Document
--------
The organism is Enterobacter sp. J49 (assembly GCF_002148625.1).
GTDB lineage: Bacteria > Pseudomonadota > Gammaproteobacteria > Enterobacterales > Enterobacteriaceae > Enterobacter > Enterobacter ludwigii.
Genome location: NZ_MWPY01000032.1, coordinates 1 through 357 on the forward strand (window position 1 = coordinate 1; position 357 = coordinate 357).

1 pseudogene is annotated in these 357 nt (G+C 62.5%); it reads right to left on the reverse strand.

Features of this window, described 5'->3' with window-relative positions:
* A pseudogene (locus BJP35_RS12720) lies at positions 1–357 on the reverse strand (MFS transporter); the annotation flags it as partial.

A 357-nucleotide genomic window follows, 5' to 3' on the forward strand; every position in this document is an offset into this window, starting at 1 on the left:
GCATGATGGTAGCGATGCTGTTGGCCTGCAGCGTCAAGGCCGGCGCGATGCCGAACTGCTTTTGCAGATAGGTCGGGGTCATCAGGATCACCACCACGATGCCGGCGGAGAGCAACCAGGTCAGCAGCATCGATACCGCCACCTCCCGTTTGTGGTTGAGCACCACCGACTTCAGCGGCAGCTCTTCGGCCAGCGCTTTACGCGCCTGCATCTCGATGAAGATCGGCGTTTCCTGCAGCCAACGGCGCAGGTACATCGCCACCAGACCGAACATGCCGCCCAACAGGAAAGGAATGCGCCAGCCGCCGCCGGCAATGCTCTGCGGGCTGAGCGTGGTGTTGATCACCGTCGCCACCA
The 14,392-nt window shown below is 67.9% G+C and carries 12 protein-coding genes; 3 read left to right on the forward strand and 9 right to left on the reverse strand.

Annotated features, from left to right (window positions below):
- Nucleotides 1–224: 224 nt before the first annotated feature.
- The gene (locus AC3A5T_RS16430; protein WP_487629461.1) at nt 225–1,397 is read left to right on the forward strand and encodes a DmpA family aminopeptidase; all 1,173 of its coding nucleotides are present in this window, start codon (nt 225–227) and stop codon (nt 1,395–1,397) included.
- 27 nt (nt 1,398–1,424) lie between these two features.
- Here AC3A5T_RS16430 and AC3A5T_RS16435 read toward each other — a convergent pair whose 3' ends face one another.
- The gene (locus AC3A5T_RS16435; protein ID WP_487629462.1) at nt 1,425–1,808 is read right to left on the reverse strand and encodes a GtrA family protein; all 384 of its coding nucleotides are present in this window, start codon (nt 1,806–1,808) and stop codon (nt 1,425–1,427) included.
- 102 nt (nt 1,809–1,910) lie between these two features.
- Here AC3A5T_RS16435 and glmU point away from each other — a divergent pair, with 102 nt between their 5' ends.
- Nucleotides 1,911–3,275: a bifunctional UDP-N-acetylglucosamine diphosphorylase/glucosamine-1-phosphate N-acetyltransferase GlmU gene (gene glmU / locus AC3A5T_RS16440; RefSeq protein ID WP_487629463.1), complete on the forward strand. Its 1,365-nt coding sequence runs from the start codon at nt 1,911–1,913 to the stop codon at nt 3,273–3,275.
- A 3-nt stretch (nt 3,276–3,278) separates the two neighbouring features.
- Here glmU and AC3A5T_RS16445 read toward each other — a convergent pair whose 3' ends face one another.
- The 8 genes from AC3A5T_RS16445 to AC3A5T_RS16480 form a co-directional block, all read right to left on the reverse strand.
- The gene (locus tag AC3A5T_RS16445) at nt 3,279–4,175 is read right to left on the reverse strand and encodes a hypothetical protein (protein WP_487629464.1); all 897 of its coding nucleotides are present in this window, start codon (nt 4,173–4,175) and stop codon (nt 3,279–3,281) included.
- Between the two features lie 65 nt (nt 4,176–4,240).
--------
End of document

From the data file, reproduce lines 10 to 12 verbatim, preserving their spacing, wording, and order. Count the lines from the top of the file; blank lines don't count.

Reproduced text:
Annotated features, from left to right (window positions below):
- Nucleotides 1–224: 224 nt before the first annotated feature.
- The gene (locus AC3A5T_RS16430; protein WP_487629461.1) at nt 225–1,397 is read left to right on the forward strand and encodes a DmpA family aminopeptidase; all 1,173 of its coding nucleotides are present in this window, start codon (nt 225–227) and stop codon (nt 1,395–1,397) included.